#23, egg tempera and graphite on hand toned paper, 15 x 15 in.
I just finished four new drawings based on the overlapping circles from Islamic design. During my last drawing session a couple of months ago, I had two failures; they were pieces that just did not work, though I knew I wanted to revisit their ideas. #23 comes from one of those. I began with a dark red ground and had previously planned to work with opaque shapes on it, but as I worked I found the idea of overlapping transparencies more interesting. At that time, I couldn't shift gears easily, so the drawing was a mess. This time I understood more clearly where I was going so handled the paint more attentively.
I slowly painted several layers of thin paint on each shape, and where they overlapped was a stronger yellow. Something I changed: I put the point of the "triangle" downward when it had begun up. I liked the feeling of the many ending by balancing on the one.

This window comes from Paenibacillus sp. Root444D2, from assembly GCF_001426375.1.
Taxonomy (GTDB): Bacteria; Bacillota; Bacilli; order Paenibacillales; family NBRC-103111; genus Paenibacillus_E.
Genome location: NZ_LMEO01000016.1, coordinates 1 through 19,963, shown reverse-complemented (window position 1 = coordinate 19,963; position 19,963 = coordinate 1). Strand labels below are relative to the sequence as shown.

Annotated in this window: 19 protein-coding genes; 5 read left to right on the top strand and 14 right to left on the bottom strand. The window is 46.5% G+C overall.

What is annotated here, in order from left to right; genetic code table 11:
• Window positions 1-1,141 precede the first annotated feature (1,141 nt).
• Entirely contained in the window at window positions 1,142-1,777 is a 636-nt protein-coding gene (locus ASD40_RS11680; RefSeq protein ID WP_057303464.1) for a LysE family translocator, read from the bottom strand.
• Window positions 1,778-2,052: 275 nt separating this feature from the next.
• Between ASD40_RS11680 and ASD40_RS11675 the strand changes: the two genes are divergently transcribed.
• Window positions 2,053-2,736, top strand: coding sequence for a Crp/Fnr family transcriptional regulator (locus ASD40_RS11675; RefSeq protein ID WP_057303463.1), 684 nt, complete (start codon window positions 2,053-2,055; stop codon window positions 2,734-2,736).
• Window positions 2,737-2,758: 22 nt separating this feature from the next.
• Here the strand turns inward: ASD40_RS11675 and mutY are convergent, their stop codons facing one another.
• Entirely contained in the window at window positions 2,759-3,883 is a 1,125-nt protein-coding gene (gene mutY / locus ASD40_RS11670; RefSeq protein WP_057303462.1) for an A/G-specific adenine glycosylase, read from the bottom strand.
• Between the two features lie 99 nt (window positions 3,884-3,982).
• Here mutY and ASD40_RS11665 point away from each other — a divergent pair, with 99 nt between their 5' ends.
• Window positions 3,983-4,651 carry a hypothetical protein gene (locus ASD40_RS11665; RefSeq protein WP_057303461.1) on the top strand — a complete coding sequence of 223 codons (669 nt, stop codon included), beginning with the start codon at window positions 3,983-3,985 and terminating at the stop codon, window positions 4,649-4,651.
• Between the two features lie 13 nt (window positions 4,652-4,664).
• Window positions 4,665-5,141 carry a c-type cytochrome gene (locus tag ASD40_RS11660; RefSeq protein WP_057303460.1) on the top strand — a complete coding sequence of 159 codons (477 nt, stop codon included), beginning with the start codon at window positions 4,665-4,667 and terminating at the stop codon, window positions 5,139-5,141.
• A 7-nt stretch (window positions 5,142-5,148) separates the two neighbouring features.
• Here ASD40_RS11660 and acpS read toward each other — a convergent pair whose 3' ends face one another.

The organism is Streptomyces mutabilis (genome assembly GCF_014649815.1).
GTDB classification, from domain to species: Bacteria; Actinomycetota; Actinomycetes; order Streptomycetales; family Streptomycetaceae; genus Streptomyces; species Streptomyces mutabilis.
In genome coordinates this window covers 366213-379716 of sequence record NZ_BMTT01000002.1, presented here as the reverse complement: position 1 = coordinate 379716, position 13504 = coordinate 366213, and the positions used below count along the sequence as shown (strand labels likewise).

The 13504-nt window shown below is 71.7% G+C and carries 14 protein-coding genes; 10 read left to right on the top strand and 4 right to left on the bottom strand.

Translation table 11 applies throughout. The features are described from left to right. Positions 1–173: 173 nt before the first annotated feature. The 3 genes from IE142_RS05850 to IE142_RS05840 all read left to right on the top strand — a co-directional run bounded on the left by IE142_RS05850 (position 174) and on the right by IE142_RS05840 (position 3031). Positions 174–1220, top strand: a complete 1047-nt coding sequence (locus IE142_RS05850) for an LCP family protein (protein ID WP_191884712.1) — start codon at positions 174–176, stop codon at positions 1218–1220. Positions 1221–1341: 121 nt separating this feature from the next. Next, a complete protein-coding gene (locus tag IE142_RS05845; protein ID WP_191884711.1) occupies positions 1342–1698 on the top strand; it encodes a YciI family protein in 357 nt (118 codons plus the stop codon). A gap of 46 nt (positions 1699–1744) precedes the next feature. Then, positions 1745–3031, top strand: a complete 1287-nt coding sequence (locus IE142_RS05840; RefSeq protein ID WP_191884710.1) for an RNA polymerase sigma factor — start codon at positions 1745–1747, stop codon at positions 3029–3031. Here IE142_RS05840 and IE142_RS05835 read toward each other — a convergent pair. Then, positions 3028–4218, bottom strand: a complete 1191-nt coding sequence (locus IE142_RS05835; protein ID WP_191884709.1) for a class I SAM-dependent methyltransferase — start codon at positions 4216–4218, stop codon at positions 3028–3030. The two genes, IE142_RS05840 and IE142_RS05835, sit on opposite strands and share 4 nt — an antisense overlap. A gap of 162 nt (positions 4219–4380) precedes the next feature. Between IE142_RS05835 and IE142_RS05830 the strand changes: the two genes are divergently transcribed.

#24, egg tempera and graphite on hand toned paper, 15 x 15 in.
In this group of four, #24 was the most surprising to me. I start with color sketches but sometimes the resulting drawing has a very different quality from the study. Here the two circles have a wacky presence with the vesica piscis shapes within them, as though they are strange insect eyes. They float above the translucent violet ground, mysteriously. These drawings continually end up in places I could not have imagined.
#25, egg tempera and graphite on hand toned paper, 15 x 15 in.
When I prepared the papers for this group of drawings, I thought that this ocher-colored ground was too gray and dull and I wasn't sure I would be able to salvage it. I think, though, that the intense blue and dark red work to enliven the yellow; the monumental centrality of the simple shapes helps too. So I think it's okay.
#26, egg tempera and graphite on hand toned paper, 15 x 15 in.
Two "V" shapes, one pointing up and one down, the pink opaque and showing through the blue above it. Both are more opaque than the translucent cool green ground so have a strong presence, as though they are symbols. All the images are discovered, or perhaps I should say uncovered, from the overlapping circles beneath: joining points with lines, following curves, to a seemingly endless number of compositions.